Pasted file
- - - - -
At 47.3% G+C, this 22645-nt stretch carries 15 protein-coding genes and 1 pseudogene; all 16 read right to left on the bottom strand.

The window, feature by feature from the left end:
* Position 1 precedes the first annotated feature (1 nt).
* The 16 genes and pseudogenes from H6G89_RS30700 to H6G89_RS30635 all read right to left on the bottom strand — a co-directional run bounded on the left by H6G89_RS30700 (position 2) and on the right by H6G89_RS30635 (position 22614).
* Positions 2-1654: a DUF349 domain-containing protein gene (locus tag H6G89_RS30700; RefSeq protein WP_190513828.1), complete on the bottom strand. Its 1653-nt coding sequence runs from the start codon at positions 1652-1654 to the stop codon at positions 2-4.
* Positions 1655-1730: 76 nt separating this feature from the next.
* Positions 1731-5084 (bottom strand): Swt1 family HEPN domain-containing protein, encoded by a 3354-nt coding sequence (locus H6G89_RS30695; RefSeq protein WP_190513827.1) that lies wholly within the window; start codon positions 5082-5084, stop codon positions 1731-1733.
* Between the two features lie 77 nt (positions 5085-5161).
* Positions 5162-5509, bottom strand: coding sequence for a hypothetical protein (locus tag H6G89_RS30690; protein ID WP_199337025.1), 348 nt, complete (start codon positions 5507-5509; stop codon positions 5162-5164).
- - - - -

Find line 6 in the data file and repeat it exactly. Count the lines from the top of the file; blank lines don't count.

* Positions 1655-1730: 76 nt separating this feature from the next.